Victor Two Company concluded their three-day veterans’ reunion with a march and ceremony at Te Awamutu’s Sunken Cross on Sunday.
“The strength of Victor Two Company has always been our people, so stay in touch with one another, and look after one another, as we have always done,” said Victor Two’s ranking representative, retired lieutenant colonel Tony Howell.
The company served in Vietnam from November 1967 to May 1968. Their last reunion was held at Burnham Camp in the South Island in 2019.
Howell honoured Private Desmond Hirini and gunner Stuart Ellwood, who both died in combat during the company’s service.
In total, 72 of Victor Two’s past members were named by retired privates Cecil Poa and John Linley, who called out the company’s roll of honour. Many from Victor Two had their lives changed forever due to health complications that resulted during their service.
Howell acknowledged the affect that post traumatic stress disorder had on the unit, and the support that was shown to the company by their families.
“Thank you for all your support, I know for some it has been a rough ride, for that all I can say is, sorry, we didn’t know that we were quite as bad as we were,” he said.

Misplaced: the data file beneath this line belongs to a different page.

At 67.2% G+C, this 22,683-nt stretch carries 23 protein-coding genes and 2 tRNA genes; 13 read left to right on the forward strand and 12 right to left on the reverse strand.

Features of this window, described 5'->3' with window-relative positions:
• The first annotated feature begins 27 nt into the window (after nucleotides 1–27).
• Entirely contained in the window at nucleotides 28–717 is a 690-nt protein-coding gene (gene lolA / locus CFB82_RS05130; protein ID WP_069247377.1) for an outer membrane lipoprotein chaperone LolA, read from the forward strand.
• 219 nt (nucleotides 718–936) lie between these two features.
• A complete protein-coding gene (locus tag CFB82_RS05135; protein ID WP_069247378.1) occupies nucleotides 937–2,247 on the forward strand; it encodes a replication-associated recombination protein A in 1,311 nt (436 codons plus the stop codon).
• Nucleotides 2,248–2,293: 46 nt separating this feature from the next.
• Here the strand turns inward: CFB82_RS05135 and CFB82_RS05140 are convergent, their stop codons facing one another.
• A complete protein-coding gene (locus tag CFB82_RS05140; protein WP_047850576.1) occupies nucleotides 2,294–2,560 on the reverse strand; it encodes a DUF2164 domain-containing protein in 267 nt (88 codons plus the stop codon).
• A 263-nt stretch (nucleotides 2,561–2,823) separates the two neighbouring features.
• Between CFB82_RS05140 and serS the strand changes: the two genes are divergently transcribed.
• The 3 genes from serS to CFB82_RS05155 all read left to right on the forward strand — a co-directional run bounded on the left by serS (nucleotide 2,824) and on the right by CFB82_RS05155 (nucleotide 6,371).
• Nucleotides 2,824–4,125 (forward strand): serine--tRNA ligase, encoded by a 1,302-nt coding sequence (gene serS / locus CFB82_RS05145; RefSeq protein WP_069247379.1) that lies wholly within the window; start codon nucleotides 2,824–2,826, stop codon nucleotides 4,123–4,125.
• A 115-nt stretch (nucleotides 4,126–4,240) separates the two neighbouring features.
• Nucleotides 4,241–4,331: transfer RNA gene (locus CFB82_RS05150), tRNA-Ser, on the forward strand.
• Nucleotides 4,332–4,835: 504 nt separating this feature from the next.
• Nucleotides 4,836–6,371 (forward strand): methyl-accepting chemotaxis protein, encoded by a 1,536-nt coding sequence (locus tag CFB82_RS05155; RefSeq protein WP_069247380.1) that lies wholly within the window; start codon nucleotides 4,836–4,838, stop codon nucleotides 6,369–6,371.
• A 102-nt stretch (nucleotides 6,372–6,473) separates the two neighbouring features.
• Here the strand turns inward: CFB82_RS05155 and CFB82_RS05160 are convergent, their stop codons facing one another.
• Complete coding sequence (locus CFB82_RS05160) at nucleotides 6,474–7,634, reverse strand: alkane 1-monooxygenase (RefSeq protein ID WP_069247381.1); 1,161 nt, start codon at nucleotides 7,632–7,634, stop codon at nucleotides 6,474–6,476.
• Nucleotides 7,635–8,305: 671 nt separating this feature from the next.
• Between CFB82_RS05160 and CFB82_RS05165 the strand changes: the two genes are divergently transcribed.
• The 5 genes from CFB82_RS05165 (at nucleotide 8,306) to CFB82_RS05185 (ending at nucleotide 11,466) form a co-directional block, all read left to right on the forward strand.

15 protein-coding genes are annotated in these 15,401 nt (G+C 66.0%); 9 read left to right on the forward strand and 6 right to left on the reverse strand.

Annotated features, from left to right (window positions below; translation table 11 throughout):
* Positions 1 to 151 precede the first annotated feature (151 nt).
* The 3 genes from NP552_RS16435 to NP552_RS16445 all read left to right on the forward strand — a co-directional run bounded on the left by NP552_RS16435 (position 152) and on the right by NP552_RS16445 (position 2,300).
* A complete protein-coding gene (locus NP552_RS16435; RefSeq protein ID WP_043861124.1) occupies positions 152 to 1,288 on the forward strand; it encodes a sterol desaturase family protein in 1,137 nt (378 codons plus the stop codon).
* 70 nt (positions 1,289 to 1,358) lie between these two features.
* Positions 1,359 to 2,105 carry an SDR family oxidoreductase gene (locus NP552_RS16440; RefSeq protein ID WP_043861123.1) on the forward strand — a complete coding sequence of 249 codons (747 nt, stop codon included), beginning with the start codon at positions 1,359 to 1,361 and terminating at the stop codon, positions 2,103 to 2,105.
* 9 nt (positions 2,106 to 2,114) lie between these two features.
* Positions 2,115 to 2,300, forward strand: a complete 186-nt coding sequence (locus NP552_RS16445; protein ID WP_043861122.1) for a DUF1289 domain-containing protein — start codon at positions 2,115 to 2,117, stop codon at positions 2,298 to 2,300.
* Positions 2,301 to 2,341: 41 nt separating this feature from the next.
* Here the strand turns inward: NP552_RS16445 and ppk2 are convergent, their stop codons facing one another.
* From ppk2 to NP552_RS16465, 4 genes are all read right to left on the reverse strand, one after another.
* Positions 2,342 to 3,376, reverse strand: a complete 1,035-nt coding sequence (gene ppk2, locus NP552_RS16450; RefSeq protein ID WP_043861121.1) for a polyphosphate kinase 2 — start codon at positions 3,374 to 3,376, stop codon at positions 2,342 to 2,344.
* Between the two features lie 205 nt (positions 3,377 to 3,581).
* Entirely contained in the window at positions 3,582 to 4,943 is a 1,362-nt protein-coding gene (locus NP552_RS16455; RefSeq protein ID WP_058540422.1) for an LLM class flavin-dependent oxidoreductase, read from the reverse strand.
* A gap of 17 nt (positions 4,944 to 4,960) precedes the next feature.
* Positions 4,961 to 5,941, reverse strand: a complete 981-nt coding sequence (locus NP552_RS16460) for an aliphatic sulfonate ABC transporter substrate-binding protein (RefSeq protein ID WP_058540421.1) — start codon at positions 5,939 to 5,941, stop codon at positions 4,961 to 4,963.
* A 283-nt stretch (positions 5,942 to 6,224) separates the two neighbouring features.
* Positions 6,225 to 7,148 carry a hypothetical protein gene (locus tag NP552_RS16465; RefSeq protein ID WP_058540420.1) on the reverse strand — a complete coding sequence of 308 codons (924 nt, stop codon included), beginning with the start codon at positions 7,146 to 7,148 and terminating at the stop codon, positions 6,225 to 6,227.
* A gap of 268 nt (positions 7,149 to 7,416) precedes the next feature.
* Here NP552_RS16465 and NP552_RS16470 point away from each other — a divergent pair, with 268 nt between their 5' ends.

Stuart Lindsey from the Te Awamutu Brass played the trumpet for the ceremony’s last post.
Councillor Lou Brown spoke as a council representative during the reunion. He served in Vietnam as a private for Victor Three, the company which relieved Victor Two, from 1968 to 1969.
Despite Victor Two and Victor Three never serving together, a bond formed between the two companies, Brown said.
The two companies each had their own identities, but “we are all the same, we all did a lot of our basic training together in various forms,” he said.
“We were brothers right from the word go,” said a corporal Howard Wilson.
“The idea of the reunions is to keep that link going, because we’re all a part of what we call a family,” said Brown.
He said that New Zealand has become more accepting of its soldiers who served in Vietnam.
“Because we weren’t accepted at the time… we were called all sorts of things. I virtually went into a shell before I became involved in politics.
“We were not mercenaries; we were New Zealanders. Regular soldiers that were sent there by the government, nothing else.”